Wednesday, June 30

Should Guests Get a Plus-One?

Imagine you’re planning to attend a wedding for a couple that you know quite well, but you have never actually met their other friends or family. You’re looking forward to sharing their big day with them and have spoken with the couple on several occasions about how excited you are to attend their event. Then the invitation comes in the mail, and you can’t wait to open it up. But slowly you notice that there’s no indication of being allowed to bring your significant other as your date. Assuming it was nothing more than a mistake - you’ve been with your partner for a year now, after all - you RSVP for yourself and your significant other to attend.  Days later, you receive a telephone call informing you that absolutely NO guest dates are being invited. How excited would you be about attending the wedding by yourself, without knowing many other people there, while you’re boyfriend or girlfriend just sits at home?

I read an interesting article this morning from the perspective of a wedding guest that wasn’t permitted to bring a date with him on not only one, but on two different occasions. The first situation was almost exactly like the scenario described above. The second wedding was for his own brother in which he was even IN the wedding party, yet still not allowed to bring a date to the reception. If you’re not cringing with horror yet, you should be. Sure, weddings are expensive and a bride and groom often has to cut costs somewhere within the budget, but that means exploring possibilities of cheaper centerpieces or a less extravagant venue, NOT jeopardizing the entertainment and comfort of the guests. Yes, the day is “all about the bride and the groom”, but unless you’re running off to Vegas for an Elvis-officiated wedding, you really need to take into consideration what guests will experience at your event. No one is forcing you to invite your old roommate from college or the pen-pal you’ve had since you were ten; you are inviting these people for a reason.  Hopefully the reason isn’t to squeeze in another gift, but instead is because you want those people to celebrate your new marriage with you, and to have a blast doing it. What could be more fun than celebrating the wedding with their own  dancing partner?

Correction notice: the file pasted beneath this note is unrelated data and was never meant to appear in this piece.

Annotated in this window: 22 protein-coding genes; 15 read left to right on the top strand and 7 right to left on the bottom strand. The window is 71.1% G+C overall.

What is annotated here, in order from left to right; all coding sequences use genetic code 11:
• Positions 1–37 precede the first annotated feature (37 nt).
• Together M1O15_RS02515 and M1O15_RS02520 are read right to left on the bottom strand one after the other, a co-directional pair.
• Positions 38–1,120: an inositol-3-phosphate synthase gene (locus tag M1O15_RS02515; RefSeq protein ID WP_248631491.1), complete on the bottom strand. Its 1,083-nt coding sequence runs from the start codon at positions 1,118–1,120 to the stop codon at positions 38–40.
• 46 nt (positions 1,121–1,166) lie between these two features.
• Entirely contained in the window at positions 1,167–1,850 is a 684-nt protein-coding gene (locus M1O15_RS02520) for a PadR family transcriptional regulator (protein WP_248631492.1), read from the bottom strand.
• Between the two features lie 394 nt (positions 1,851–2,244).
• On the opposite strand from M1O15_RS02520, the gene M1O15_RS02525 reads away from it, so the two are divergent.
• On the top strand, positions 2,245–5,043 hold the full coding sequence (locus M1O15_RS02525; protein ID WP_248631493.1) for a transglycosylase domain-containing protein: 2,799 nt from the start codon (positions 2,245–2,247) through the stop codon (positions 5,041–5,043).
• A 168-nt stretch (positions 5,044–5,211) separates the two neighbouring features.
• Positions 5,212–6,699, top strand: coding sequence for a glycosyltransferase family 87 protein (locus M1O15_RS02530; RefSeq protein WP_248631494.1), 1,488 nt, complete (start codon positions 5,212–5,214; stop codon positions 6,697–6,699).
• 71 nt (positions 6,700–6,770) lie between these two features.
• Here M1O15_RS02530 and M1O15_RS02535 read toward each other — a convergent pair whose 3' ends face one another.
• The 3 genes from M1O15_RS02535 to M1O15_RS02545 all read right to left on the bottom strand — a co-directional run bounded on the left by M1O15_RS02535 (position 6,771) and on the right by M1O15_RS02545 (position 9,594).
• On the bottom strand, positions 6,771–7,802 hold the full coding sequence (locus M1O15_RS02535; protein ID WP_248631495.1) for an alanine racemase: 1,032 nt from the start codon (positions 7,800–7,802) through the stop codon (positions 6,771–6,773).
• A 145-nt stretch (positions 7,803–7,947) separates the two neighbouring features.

poorlittlerichgirls 300x224 Guarantee Fun by Allowing a Plus One